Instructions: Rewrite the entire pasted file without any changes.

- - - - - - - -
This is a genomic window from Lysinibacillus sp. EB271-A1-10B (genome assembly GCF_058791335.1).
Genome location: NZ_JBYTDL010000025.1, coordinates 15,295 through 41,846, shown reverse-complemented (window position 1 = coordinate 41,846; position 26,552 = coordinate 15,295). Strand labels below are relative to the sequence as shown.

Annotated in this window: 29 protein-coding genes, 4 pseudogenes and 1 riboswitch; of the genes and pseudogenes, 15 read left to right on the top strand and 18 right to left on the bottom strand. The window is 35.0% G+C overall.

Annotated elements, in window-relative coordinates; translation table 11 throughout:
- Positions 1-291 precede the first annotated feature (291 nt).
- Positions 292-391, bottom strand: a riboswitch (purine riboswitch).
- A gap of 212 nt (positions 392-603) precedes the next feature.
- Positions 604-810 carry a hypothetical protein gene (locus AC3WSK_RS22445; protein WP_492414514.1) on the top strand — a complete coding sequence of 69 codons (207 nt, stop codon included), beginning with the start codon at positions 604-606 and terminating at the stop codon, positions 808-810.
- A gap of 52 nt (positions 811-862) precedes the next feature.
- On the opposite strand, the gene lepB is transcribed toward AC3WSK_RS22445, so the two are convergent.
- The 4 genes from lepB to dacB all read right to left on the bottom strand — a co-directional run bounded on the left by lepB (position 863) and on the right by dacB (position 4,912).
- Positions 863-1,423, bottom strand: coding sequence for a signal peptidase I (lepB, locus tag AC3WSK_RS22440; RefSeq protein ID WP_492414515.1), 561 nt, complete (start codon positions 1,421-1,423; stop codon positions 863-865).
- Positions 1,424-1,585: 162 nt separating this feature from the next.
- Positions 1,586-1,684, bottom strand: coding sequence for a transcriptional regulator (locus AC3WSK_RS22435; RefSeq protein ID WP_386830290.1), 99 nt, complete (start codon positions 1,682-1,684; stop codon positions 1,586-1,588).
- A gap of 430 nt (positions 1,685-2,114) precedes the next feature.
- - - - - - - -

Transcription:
This is a genomic window from Lysinibacillus sp. EB271-A1-10B (genome assembly GCF_058791335.1).
Genome location: NZ_JBYTDL010000025.1, coordinates 15,295 through 41,846, shown reverse-complemented (window position 1 = coordinate 41,846; position 26,552 = coordinate 15,295). Strand labels below are relative to the sequence as shown.

Annotated in this window: 29 protein-coding genes, 4 pseudogenes and 1 riboswitch; of the genes and pseudogenes, 15 read left to right on the top strand and 18 right to left on the bottom strand. The window is 35.0% G+C overall.

Annotated elements, in window-relative coordinates; translation table 11 throughout:
- Positions 1-291 precede the first annotated feature (291 nt).
- Positions 292-391, bottom strand: a riboswitch (purine riboswitch).
- A gap of 212 nt (positions 392-603) precedes the next feature.
- Positions 604-810 carry a hypothetical protein gene (locus AC3WSK_RS22445; protein WP_492414514.1) on the top strand — a complete coding sequence of 69 codons (207 nt, stop codon included), beginning with the start codon at positions 604-606 and terminating at the stop codon, positions 808-810.
- A gap of 52 nt (positions 811-862) precedes the next feature.
- On the opposite strand, the gene lepB is transcribed toward AC3WSK_RS22445, so the two are convergent.
- The 4 genes from lepB to dacB all read right to left on the bottom strand — a co-directional run bounded on the left by lepB (position 863) and on the right by dacB (position 4,912).
- Positions 863-1,423, bottom strand: coding sequence for a signal peptidase I (lepB, locus tag AC3WSK_RS22440; RefSeq protein ID WP_492414515.1), 561 nt, complete (start codon positions 1,421-1,423; stop codon positions 863-865).
- Positions 1,424-1,585: 162 nt separating this feature from the next.
- Positions 1,586-1,684, bottom strand: coding sequence for a transcriptional regulator (locus AC3WSK_RS22435; RefSeq protein ID WP_386830290.1), 99 nt, complete (start codon positions 1,682-1,684; stop codon positions 1,586-1,588).
- A gap of 430 nt (positions 1,685-2,114) precedes the next feature.